Eventually, I found another job and started painting again — not the elaborate pieces that I had been exhibiting, but landscapes. I was finding my voice as a plein air artist when I answered the siren call of another nonprofit and history repeated itself. That time, lifting myself from the ashes like a phoenix did not involve painting. I did some scrapbooking for a creative outlet, but essentially forgot how to use a brush.
And then, in October, I saw a listing in our diocesan newspaper for a one-day retreat called “Prayerful Painting” at the local monastery. I signed up, got cold feet and went anyway.
I still cannot believe the dynamic that was unleashed in me that day. Sr. Terese Marie began by giving each of us a leaf to draw. As I worked, I was taken back to 1979 and my first art class with Signe Stuart, an incredible artist whose work continues to be exhibited around the country. She, too, had us draw a leaf as one of our assignments.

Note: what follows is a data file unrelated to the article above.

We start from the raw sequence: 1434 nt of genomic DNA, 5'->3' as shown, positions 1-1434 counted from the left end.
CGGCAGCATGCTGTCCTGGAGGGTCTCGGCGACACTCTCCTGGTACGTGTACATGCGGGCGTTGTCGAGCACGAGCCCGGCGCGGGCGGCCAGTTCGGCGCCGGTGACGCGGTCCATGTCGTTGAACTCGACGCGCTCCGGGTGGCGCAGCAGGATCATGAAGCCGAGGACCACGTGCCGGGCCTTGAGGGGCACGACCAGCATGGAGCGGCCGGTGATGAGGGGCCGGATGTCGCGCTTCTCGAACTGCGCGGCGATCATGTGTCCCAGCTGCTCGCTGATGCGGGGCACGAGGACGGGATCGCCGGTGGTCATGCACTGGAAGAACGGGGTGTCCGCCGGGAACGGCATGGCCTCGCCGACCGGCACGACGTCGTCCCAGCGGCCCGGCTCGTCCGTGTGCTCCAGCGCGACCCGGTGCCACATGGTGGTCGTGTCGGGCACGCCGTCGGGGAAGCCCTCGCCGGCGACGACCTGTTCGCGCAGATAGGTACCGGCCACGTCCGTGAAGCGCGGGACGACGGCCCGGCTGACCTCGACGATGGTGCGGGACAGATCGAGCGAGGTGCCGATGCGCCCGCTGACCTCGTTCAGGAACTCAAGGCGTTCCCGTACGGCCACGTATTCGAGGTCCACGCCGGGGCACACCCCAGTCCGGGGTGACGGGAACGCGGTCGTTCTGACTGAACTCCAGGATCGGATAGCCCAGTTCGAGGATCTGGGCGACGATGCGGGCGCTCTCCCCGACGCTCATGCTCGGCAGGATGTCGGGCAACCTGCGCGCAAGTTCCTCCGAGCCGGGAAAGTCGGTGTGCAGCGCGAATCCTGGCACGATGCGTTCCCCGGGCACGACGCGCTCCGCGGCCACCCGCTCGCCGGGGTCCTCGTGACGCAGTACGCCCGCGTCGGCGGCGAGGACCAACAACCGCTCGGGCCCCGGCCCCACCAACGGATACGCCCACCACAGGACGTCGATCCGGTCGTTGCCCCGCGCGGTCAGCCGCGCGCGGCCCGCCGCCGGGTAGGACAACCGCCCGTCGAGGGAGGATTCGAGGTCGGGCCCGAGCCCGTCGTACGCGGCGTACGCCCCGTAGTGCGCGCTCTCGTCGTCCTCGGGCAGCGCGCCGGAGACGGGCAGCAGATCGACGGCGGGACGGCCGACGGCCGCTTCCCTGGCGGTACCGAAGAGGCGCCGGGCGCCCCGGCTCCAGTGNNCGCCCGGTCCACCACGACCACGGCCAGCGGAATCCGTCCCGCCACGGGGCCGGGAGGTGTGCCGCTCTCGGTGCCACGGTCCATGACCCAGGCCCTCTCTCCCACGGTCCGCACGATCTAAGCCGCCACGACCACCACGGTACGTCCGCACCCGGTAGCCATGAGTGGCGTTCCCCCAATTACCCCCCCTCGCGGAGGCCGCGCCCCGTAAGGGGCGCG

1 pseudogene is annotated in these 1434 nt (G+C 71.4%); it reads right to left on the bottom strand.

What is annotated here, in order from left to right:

As I worked, I thought of Signe and the way she encouraged me. In some ineffable way, she saw the artist in me before I did. On a spiritual level, I realized that God, too, sees me and the gifts that are mine to express into his world before I know them myself. That was a profoundly healing thought, coming as it did at a time when I’m working in a convenience store, joking about the downward mobility of my life, and trying to come to terms with working at a job that is by no stretch of the imagination a professional position.
I left the retreat with an inchoate understanding that I still have gifts to express into the world and a strong sense that I need to start painting again. In the following weeks, I cleaned out the second bedroom in my apartment, which had basically become a storeroom, set up my improvised studio and began to work.